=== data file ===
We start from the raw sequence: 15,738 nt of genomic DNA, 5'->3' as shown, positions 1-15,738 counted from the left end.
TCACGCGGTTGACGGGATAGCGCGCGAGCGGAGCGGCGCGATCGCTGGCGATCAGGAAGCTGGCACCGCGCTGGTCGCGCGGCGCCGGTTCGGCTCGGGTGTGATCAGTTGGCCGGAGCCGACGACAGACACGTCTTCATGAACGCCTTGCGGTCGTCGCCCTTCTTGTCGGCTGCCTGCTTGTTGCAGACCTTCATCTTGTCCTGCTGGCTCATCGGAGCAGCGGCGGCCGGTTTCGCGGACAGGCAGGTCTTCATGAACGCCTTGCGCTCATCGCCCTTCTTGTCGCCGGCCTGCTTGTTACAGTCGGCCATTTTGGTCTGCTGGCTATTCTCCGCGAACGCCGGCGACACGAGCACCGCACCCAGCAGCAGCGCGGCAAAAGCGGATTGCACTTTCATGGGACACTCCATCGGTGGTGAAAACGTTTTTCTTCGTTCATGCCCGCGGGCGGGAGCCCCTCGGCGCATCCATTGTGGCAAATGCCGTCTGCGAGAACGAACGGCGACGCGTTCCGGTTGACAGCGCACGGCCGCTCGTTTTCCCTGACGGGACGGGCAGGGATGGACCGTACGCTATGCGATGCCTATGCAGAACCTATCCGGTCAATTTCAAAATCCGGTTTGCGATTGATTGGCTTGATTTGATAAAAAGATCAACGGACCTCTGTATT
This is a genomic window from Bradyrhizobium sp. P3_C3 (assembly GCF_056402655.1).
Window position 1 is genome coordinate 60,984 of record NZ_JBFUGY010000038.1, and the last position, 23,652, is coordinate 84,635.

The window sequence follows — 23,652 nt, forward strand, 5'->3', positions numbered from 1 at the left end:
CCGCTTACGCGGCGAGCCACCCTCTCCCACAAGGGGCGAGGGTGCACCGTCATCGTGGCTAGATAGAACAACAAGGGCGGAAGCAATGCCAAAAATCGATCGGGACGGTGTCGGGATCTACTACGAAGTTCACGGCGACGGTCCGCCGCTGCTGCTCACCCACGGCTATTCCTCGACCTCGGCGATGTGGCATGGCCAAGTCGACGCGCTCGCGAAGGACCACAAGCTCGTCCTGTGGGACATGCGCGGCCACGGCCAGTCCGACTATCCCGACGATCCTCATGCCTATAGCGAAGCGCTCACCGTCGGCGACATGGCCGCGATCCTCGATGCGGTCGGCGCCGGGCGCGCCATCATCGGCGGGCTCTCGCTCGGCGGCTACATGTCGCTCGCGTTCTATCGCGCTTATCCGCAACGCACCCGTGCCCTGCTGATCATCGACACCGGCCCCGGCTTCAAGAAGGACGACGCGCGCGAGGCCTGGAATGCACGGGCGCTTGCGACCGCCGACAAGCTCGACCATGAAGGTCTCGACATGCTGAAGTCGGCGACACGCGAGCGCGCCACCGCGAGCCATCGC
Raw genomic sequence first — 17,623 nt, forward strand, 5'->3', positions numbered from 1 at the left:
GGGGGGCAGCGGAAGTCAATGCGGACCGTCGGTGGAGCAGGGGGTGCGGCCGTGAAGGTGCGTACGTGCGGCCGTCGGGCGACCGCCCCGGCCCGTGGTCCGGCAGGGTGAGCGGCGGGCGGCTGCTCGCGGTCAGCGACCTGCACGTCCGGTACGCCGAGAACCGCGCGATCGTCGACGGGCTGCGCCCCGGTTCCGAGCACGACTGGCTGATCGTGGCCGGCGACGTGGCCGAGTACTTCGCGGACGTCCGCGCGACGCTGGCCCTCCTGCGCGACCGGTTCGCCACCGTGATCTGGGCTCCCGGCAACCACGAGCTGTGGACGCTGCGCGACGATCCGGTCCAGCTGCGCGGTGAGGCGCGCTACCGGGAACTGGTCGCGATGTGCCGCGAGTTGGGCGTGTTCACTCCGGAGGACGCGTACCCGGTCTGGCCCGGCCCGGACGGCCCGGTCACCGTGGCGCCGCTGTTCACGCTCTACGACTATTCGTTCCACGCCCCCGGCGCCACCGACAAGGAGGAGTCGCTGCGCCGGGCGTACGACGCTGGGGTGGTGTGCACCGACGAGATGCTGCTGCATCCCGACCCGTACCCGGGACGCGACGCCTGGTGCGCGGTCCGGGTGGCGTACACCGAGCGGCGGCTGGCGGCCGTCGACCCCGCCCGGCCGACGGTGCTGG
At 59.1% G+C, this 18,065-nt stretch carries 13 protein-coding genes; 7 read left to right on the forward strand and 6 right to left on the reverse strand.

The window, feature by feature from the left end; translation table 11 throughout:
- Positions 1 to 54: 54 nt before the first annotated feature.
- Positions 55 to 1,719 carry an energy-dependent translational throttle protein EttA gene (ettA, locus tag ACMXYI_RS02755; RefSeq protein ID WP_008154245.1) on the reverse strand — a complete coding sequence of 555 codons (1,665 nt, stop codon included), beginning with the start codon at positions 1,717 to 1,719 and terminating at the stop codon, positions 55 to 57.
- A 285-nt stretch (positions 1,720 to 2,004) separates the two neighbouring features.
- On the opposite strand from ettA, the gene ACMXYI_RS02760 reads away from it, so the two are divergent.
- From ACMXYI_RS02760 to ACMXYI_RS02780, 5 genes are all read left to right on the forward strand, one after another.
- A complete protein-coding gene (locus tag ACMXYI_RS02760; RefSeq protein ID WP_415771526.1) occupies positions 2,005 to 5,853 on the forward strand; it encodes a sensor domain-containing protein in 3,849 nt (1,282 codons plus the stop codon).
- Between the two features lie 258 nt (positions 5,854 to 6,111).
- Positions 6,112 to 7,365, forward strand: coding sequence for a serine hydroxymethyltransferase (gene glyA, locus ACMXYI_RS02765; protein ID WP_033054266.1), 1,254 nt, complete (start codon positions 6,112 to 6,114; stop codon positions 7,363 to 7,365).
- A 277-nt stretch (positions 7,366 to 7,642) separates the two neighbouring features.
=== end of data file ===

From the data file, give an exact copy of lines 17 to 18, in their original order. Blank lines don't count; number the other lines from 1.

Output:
- Between the two features lie 258 nt (positions 5,854 to 6,111).
- Positions 6,112 to 7,365, forward strand: coding sequence for a serine hydroxymethyltransferase (gene glyA, locus ACMXYI_RS02765; protein ID WP_033054266.1), 1,254 nt, complete (start codon positions 6,112 to 6,114; stop codon positions 7,363 to 7,365).